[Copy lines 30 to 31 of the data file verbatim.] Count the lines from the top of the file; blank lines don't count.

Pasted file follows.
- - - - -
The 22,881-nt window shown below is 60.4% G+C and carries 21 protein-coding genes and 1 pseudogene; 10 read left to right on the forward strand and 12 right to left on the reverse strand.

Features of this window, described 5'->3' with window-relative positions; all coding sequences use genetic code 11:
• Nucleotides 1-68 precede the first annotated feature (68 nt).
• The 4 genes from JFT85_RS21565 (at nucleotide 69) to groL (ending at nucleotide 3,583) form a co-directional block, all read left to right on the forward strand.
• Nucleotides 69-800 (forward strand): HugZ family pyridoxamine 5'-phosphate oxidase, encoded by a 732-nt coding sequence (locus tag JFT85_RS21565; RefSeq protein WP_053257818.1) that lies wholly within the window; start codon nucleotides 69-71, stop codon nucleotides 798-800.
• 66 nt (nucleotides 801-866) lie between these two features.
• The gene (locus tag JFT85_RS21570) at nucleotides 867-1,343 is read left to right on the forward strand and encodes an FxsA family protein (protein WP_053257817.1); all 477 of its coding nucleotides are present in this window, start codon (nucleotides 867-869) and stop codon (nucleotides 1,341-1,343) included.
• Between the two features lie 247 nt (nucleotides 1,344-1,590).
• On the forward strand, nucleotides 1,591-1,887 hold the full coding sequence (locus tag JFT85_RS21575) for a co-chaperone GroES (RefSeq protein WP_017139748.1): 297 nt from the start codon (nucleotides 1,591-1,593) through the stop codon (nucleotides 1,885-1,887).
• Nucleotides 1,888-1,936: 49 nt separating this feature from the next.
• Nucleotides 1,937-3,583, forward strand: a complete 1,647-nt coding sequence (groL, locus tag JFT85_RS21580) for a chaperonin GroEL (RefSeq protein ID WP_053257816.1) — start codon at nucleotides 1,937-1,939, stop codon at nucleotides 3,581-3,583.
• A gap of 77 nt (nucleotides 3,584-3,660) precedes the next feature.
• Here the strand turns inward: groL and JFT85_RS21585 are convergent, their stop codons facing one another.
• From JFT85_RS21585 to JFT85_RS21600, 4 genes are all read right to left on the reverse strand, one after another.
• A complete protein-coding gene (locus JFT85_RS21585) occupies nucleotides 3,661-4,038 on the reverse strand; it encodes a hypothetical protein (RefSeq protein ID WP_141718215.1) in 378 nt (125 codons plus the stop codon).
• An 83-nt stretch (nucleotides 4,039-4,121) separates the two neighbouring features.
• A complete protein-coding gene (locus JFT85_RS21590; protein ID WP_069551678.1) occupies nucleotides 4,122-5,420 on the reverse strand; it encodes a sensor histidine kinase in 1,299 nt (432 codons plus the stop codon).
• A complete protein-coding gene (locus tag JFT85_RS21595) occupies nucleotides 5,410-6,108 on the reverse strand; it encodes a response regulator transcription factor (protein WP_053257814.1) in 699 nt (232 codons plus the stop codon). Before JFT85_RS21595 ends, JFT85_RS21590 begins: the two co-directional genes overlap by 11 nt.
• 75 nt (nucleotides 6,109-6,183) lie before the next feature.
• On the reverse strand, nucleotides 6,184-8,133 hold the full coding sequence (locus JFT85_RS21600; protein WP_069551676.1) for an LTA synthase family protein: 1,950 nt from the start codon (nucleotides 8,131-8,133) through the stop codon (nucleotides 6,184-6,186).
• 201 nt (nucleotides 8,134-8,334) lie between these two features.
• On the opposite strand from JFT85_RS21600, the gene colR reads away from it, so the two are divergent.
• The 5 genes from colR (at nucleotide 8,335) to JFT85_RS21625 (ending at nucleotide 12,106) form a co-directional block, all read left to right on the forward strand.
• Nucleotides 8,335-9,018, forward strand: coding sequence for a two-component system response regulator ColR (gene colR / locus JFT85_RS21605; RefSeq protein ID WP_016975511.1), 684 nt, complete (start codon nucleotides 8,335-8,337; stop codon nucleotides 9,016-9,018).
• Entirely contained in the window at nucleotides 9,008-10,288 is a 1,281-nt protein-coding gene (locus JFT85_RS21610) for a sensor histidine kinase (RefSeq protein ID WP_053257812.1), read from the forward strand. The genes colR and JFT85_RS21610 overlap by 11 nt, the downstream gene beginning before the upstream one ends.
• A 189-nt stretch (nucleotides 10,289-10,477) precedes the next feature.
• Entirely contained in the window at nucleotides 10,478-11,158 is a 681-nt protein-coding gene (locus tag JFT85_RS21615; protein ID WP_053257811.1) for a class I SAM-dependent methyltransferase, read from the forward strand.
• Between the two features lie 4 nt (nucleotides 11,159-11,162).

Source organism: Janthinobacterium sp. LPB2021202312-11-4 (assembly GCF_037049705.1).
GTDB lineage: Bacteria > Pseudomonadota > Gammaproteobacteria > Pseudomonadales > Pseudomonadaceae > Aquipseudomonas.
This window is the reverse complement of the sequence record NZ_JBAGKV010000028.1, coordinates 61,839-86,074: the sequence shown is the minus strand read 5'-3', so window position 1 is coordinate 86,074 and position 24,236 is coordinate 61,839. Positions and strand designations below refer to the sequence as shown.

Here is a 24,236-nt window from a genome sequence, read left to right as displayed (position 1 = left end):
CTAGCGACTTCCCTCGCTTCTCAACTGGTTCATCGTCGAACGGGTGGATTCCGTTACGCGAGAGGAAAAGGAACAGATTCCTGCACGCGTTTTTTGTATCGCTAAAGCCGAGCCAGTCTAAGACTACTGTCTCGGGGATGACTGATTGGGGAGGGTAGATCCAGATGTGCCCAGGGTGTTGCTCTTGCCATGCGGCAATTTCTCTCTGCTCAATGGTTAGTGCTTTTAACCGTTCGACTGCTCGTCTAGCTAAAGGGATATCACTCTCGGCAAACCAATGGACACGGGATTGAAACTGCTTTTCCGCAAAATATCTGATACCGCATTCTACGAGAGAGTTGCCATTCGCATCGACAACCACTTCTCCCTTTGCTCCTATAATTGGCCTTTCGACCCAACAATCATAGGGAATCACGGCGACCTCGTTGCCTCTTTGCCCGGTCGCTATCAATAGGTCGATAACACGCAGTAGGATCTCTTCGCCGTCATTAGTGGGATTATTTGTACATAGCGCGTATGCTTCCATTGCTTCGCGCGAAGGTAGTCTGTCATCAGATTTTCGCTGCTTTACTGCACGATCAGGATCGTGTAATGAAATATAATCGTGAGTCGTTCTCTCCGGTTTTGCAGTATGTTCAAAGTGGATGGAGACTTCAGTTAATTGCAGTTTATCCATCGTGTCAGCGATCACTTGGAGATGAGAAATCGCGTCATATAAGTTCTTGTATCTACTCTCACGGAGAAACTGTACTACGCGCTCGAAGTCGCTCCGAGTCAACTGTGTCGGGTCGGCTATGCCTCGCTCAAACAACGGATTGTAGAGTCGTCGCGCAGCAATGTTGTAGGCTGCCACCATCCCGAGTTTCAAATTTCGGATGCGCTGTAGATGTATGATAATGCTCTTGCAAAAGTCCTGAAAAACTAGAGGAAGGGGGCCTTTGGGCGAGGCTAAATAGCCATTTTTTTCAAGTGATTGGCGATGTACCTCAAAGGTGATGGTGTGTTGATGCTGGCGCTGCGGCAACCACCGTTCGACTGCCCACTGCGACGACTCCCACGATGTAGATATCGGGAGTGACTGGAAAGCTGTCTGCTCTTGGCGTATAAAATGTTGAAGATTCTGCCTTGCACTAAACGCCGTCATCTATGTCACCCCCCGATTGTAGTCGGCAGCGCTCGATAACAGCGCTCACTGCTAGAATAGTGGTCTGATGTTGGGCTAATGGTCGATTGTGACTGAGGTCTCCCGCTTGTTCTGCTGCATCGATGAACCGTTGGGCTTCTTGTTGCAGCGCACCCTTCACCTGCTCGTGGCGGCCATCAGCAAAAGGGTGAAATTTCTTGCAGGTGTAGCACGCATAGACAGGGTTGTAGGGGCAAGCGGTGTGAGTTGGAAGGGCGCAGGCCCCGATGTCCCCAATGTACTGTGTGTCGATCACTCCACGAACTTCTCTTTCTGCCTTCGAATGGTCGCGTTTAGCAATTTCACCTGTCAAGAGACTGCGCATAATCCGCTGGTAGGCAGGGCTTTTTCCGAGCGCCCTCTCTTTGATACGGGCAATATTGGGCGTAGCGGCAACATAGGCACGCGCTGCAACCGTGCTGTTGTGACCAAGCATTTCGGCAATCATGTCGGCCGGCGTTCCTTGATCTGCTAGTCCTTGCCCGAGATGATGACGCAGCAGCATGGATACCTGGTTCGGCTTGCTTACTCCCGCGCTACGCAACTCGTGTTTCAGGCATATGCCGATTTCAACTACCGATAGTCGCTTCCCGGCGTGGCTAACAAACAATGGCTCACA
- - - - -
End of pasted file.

GTDB lineage: Bacteria > Pseudomonadota > Gammaproteobacteria > Pseudomonadales > Pseudomonadaceae > Aquipseudomonas.
This window is the reverse complement of the sequence record NZ_JBAGKV010000028.1, coordinates 61,839-86,074: the sequence shown is the minus strand read 5'-3', so window position 1 is coordinate 86,074 and position 24,236 is coordinate 61,839. Positions and strand designations below refer to the sequence as shown.